European Union lawmakers adopted a new travel certificate that will allow people to avoid COVID-19 tests and quarantining when traveling around Europe.
The passes, which will be issued by individual countries, not from the centralized EU system, are aimed at saving travel and tourism industries across Europe.
Currently, each nation has its own COVID-19 safety rules and standards, which has made travel confusing.
“EU states are encouraged to refrain from imposing further restrictions, unless strictly necessary and proportionate,” Spanish Socialist lawmaker Juan Fernando Lopez Aguilar, who chaperoned the votes through parliament, told the Associated Press.
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Key travel destinations like Greece have led the drive to have the certificate, which will have both paper and digital forms, rapidly introduced.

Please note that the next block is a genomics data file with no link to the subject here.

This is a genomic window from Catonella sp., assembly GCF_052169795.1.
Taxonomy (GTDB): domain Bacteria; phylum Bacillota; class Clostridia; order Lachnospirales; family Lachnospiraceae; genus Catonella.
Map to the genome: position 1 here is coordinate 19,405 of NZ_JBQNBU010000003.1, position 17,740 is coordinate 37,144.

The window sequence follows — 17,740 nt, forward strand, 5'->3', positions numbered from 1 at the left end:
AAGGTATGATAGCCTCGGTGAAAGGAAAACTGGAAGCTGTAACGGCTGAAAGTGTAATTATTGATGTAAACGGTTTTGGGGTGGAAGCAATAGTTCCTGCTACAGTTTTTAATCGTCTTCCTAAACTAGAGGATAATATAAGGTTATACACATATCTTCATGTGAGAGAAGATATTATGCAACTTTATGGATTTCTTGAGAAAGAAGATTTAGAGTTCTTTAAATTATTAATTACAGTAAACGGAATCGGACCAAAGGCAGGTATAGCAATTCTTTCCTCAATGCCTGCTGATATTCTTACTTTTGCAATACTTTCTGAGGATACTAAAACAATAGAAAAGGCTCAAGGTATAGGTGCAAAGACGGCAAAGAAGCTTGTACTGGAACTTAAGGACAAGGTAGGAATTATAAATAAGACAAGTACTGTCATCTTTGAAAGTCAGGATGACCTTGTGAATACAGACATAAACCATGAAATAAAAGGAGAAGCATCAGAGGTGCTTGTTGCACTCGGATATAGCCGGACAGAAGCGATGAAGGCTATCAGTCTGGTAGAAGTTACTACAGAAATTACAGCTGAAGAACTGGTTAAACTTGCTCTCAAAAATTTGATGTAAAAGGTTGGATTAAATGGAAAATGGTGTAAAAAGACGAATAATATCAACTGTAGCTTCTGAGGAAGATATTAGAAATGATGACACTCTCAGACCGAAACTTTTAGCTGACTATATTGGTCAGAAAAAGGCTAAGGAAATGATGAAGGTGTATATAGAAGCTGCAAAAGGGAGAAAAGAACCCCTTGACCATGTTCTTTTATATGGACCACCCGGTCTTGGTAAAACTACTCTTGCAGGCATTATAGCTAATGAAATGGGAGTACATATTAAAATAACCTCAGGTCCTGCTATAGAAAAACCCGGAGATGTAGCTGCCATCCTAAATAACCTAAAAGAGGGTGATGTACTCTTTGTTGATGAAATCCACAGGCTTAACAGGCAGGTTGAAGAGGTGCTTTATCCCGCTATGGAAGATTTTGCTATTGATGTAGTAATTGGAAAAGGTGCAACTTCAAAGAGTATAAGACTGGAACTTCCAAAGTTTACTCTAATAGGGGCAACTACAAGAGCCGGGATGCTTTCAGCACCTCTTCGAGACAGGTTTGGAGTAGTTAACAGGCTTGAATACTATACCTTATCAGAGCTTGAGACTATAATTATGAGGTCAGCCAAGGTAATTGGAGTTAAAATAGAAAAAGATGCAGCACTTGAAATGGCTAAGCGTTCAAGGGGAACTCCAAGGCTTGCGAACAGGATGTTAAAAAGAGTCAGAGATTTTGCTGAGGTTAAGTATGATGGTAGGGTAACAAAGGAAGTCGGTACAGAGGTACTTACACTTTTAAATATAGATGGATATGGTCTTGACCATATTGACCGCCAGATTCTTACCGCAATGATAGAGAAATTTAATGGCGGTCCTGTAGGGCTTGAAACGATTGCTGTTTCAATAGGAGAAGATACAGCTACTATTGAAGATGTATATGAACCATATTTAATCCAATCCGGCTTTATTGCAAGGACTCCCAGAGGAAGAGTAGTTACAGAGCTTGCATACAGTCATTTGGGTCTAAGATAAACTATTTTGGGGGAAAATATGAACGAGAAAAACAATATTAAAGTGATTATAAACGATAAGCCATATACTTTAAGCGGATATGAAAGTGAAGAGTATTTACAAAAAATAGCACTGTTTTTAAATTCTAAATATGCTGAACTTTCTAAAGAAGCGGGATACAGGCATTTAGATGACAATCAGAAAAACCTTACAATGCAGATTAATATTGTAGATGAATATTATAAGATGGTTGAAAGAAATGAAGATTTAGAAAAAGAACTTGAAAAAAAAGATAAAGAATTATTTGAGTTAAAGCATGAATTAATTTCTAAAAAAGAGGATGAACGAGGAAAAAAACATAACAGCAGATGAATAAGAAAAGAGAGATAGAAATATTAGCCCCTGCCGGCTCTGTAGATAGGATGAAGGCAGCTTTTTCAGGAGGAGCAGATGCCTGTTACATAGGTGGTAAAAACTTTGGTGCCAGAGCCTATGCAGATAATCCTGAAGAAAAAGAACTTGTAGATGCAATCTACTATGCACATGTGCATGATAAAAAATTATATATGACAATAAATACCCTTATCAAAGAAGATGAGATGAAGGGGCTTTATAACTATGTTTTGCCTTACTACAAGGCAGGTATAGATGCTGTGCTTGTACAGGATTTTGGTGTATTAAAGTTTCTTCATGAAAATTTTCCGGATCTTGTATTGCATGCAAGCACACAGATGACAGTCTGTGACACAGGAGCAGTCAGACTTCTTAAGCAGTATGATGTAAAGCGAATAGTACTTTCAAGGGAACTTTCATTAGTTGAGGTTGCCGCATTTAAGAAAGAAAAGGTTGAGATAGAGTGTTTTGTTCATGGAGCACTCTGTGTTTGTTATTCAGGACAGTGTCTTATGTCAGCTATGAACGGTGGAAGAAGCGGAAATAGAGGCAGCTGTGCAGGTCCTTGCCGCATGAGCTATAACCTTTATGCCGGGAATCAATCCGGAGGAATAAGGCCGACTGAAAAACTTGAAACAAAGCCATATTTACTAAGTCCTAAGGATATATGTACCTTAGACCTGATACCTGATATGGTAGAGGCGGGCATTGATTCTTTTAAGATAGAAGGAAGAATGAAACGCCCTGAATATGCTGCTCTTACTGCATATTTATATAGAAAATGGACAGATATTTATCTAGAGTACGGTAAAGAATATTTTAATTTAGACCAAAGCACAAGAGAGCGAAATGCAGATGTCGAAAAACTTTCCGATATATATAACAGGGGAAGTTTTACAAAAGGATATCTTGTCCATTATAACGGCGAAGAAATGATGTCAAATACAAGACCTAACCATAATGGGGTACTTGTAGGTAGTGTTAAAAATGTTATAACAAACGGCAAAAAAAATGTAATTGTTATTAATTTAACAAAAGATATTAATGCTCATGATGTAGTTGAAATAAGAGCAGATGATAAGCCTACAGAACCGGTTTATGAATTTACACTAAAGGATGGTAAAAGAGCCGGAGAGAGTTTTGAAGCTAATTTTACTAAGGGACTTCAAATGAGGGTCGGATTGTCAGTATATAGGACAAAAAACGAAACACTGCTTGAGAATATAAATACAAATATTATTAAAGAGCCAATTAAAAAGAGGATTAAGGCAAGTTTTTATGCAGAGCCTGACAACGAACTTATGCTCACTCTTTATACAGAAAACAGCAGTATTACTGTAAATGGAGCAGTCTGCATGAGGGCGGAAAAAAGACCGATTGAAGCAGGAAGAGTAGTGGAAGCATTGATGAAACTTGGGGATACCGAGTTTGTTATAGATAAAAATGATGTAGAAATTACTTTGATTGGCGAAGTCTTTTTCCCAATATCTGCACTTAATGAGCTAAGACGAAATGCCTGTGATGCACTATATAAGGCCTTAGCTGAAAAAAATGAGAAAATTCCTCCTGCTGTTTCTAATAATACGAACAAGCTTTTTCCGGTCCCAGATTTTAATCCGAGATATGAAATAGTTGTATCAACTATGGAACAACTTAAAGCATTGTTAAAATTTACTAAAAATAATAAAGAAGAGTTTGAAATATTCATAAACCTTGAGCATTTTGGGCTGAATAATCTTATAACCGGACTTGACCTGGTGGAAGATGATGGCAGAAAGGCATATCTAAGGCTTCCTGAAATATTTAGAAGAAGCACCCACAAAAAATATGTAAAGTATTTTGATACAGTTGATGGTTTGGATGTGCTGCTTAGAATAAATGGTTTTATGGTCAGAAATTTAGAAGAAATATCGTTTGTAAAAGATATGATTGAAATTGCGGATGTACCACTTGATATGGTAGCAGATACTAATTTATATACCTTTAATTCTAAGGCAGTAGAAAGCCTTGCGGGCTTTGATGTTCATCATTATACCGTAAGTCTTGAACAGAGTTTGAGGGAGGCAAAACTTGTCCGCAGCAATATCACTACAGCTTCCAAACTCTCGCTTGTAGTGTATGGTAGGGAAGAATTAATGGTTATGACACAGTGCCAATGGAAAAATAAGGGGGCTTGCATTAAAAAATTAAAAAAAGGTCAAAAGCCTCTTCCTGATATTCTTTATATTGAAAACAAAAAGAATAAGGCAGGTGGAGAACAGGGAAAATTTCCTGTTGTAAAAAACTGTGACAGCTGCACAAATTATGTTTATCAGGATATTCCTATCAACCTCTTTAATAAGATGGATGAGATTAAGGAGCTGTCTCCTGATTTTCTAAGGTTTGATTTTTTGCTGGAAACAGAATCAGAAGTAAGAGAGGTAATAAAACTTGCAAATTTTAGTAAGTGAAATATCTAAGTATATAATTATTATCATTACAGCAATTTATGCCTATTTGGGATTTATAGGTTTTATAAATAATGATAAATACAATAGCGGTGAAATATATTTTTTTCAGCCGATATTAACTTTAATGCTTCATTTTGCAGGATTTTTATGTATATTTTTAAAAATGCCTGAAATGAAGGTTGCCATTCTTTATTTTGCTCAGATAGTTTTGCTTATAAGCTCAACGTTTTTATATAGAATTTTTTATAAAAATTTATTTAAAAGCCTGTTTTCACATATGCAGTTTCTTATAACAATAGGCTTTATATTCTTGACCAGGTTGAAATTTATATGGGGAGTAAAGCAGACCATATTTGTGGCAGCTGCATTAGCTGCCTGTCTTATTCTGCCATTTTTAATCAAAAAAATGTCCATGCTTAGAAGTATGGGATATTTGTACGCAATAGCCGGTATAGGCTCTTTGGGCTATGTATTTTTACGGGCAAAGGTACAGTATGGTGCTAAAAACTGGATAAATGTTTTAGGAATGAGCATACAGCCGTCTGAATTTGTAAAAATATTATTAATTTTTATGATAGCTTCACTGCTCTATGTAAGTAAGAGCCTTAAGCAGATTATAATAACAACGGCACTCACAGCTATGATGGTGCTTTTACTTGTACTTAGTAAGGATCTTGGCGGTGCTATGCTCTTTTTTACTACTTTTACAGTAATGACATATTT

Several EU countries have already begun using the system, including Bulgaria, Croatia, the Czech Republic, Denmark, Germany, Greece and Poland.
The new regulations governing the vaccine certificates were adopted in two votes at the European Parliament in Strasbourg, France. Rules for EU citizens were passed 546 to 93, with 51 abstentions. Those for people from outside the bloc passed 553 to 91, with 46 abstentions.
The vote must still be rubber-stamped by EU nations, but that’s likely a formality.
It means that beginning July 1 for 12 months, all EU countries must recognize the vaccine certificate. They will be issued free and certify that a person has either been fully vaccinated against the virus, has recently tested negative or has recovered from the disease.
The rules will not be heavily enforced for 6 weeks to allow countries to prepare.
People coming from outside the EU, the overwhelming majority of whom should be vaccinated to enter, will be able to get a certificate if they can convince authorities in the EU country they enter that they qualify for one.